Turkish Wedding Customs and Superstitions
Turks love weddings! In Türkiye, the months of May, August, and September have always been the most popular time for weddings. Especially in rural areas, traditional weddings in Türkiye come with a long list of customs and traditions to tick off for a happy marriage.
Almost every region of Türkiye has its own unique wedding traditions. But here is a guide for those of you who are new to the wedding scene in Türkiye. Find some of the most common Turkish wedding rituals as below!
Henna Night or “Kına Gecesi”
Henna night has been a Turkish tradition for hundreds of years. A day or two before the wedding, families and friends gather along for a small celebration. Traditional folk songs are sung, and henna is applied on the bride's palm and the groom's pinky finger.
Henna has always been associated with devotion. Therefore, it has a symbolic significance for those who are getting married. Also, henna is believed to protect married couples from evil. Henna night traditions may differ in each region, but one common aspect is making the bride-to-be cry to show her true sorrow for departing with her own family.
The bride sits on a chair, and traditional ballads are sung as the single girls spin around holding candles in the palm of their hands. And everyone waits for the bride to cry. According to the tradition, the purpose of this is to make the bride move on from crying to laughing with her life.
Another custom in the henna night is that the bride does not open her hand. When the one who applies the henna says, "The bride does not want to open her hand," the mother-in-law puts a gold coin in the bride's palm as a henna gift.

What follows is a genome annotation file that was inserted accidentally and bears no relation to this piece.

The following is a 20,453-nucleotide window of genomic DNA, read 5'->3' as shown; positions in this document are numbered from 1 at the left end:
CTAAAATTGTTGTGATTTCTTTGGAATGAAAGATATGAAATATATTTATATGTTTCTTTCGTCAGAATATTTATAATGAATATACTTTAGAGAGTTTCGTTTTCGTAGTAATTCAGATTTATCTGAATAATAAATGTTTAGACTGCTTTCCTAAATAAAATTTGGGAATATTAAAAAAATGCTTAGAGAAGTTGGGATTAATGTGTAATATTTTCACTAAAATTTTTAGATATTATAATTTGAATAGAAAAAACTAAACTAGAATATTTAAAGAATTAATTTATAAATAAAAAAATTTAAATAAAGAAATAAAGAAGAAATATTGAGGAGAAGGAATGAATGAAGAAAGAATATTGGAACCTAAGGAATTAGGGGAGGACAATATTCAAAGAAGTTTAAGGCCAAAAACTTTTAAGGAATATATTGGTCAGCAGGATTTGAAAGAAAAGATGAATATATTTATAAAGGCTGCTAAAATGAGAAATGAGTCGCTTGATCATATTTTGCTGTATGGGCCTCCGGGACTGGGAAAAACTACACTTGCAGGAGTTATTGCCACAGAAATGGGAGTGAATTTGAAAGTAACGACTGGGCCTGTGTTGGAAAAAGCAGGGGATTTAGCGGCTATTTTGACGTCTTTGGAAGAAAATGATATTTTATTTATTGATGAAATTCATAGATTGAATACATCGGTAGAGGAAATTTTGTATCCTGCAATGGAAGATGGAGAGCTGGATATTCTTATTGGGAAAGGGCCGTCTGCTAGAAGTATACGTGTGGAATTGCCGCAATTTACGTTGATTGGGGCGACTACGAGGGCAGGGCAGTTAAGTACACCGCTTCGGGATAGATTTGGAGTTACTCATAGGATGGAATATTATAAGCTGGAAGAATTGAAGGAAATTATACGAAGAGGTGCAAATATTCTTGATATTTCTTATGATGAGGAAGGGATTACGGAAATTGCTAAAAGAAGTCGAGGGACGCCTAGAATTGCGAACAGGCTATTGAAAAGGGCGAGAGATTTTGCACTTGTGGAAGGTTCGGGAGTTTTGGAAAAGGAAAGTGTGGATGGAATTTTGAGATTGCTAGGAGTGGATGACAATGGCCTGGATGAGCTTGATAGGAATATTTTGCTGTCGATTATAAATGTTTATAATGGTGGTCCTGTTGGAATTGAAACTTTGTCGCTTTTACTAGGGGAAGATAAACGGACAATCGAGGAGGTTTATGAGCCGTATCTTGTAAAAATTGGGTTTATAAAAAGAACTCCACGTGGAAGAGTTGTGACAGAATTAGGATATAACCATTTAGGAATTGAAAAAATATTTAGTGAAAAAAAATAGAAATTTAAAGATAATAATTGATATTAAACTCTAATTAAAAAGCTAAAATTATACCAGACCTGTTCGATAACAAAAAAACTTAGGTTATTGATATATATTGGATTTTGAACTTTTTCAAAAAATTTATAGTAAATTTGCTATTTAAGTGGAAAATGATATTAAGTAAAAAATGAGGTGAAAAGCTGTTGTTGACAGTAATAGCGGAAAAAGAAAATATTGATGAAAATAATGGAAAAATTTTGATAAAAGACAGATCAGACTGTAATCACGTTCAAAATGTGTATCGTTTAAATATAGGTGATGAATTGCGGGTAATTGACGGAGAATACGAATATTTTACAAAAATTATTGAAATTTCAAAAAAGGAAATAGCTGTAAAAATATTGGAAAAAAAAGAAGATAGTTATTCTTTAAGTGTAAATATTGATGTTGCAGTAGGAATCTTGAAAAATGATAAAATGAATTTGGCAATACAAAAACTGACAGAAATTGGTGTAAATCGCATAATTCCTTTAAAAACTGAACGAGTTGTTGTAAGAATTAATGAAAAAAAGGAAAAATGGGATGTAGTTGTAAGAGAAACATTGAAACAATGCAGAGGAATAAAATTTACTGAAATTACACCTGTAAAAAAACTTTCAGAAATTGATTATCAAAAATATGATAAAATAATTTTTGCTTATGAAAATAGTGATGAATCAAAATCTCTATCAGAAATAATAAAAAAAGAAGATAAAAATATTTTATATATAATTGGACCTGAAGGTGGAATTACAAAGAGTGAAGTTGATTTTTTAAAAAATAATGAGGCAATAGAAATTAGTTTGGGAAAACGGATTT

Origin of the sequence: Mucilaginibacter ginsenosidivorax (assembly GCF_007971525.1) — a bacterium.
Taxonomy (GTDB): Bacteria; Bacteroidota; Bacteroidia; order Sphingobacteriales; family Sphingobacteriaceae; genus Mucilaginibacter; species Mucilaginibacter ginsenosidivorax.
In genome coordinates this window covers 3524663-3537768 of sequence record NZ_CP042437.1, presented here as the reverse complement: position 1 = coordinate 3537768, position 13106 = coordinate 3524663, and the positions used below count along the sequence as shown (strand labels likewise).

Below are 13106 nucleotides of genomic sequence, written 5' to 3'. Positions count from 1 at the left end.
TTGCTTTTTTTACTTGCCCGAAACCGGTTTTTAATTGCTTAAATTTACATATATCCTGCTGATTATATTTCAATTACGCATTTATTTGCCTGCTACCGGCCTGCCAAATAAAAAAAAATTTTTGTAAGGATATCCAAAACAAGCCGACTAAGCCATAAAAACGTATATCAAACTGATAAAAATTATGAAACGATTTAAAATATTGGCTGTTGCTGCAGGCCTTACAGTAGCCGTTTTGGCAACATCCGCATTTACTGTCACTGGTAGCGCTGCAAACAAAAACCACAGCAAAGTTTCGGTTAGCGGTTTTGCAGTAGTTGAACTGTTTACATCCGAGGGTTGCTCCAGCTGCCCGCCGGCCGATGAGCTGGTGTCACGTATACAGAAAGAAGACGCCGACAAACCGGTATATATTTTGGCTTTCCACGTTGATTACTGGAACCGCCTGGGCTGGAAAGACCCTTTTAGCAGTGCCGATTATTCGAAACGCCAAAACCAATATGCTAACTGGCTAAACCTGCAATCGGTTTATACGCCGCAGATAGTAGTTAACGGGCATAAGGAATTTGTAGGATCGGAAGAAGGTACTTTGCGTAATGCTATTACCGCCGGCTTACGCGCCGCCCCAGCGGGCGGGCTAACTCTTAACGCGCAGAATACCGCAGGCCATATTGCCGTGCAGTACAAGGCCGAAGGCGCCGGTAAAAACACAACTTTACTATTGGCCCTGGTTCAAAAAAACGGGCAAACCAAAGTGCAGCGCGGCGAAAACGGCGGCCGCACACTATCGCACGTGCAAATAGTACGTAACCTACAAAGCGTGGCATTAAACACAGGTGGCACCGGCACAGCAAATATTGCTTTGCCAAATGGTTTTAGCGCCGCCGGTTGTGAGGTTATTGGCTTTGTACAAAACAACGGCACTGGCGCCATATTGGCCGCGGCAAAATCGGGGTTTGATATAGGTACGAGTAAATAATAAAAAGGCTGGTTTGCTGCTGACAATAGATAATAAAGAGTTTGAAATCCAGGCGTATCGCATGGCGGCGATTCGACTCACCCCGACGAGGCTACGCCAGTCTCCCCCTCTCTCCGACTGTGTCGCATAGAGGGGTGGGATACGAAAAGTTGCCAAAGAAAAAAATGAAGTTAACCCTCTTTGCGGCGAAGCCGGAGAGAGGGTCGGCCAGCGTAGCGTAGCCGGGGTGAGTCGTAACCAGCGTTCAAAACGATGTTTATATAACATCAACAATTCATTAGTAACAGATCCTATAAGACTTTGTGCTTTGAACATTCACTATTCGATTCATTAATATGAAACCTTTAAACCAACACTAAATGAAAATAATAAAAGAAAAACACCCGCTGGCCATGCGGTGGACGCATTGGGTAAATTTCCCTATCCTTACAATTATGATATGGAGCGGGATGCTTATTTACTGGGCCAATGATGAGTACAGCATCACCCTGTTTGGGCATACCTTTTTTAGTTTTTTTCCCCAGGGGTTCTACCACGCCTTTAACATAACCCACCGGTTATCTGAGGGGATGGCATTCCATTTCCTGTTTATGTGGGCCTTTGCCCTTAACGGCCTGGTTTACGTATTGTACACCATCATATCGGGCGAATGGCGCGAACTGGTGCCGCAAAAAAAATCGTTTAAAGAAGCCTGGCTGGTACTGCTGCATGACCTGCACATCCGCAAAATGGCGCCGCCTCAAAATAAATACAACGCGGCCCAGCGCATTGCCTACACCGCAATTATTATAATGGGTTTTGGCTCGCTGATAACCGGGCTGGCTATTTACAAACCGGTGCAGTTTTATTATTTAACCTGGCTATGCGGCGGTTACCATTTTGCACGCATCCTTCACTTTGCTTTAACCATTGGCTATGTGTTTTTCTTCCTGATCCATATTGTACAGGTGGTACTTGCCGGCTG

The Gold-adorning Ceremony
It is customary to gift newlyweds gold on their wedding day in many cultures. In Türkiye too, when a couple gets married, gold jewelry is offered as a gift by their friends and families to help them start off to a good, prosperous future.
The reason for this is to support the couple, who are just beginning a new life. Since weddings are expensive occasions, their close circles try to help the young couple and contribute to their economy.
The jewelry gifted at the wedding is chosen to enable exchanging gold for money. And these gifts are actually pinned on the bride and groom!
Of course, kissing the guests one by one in crowded weddings and doing a jewelry pinning ceremony can take a lot of time. And it can be very tiring for the bride and groom. But it is totally worth it!
Stepping on Each Other’s Feet
One of the most prominent superstitions tied to the moment after the “I dos” has to do with the newlyweds stepping on each other's feet. Supposedly, whoever steps first is the one who will have the ultimate say in the marriage.
The grooms can also step on the bride's feet, but usually, the brides prove to be faster. This tradition has its origins in Ancient Rome. Considering that shoes represent freedom in almost every culture, this custom can be in our lives so that spouses do not abandon each other. Whether you believe in this custom or not, you will have a fun time cheering for your side of the duo to step on the other’s foot as quickly as possible!
Writing Single Women’s Name on Shoe Bottoms
One of the wedding customs is to write the names of single friends and relatives on the bottom of the bride's shoes. However, writing a name under the bride's shoes is interpreted differently in Türkiye. Some believe that if the name wears off at the end of the night, that person will get married in the same year. Others think that even if her name doesn’t wear off, she’ll meet a man quite soon, maybe even at the wedding itself!
Known with different recipes all over Türkiye, Keşkek is a dish widely prepared at weddings and holidays. It is a traditional but demanding dish consisting mainly of split wheat and meat.
The wedding cooks make it in cooperation. As a result of the pounding process, meat and wheat come together making a smooth texture overall. It is said that the longer and vitally it is beaten, the better Keşkek tastes!
Perhaps, Keşkek is indispensable for weddings because it represents marriage. So much so that in some regions, young girls and boys who have reached the marrying age are asked, "When will we eat your Keşkek?" aiming to motivate them for marriage.
Gelin Teli (Bride’s Tinsel)
Another folkloric tradition in Türkiye is for the bride to be adorned with strings of sparkly tinsel. These are known as “bride’s tinsel.” Single girls pull from these tinsels. The shorter it is, the closer her marriage is. Apparently, these tinsel pieces were made of real silver during the Ottoman period. Nowadays, they are made of high quality copper.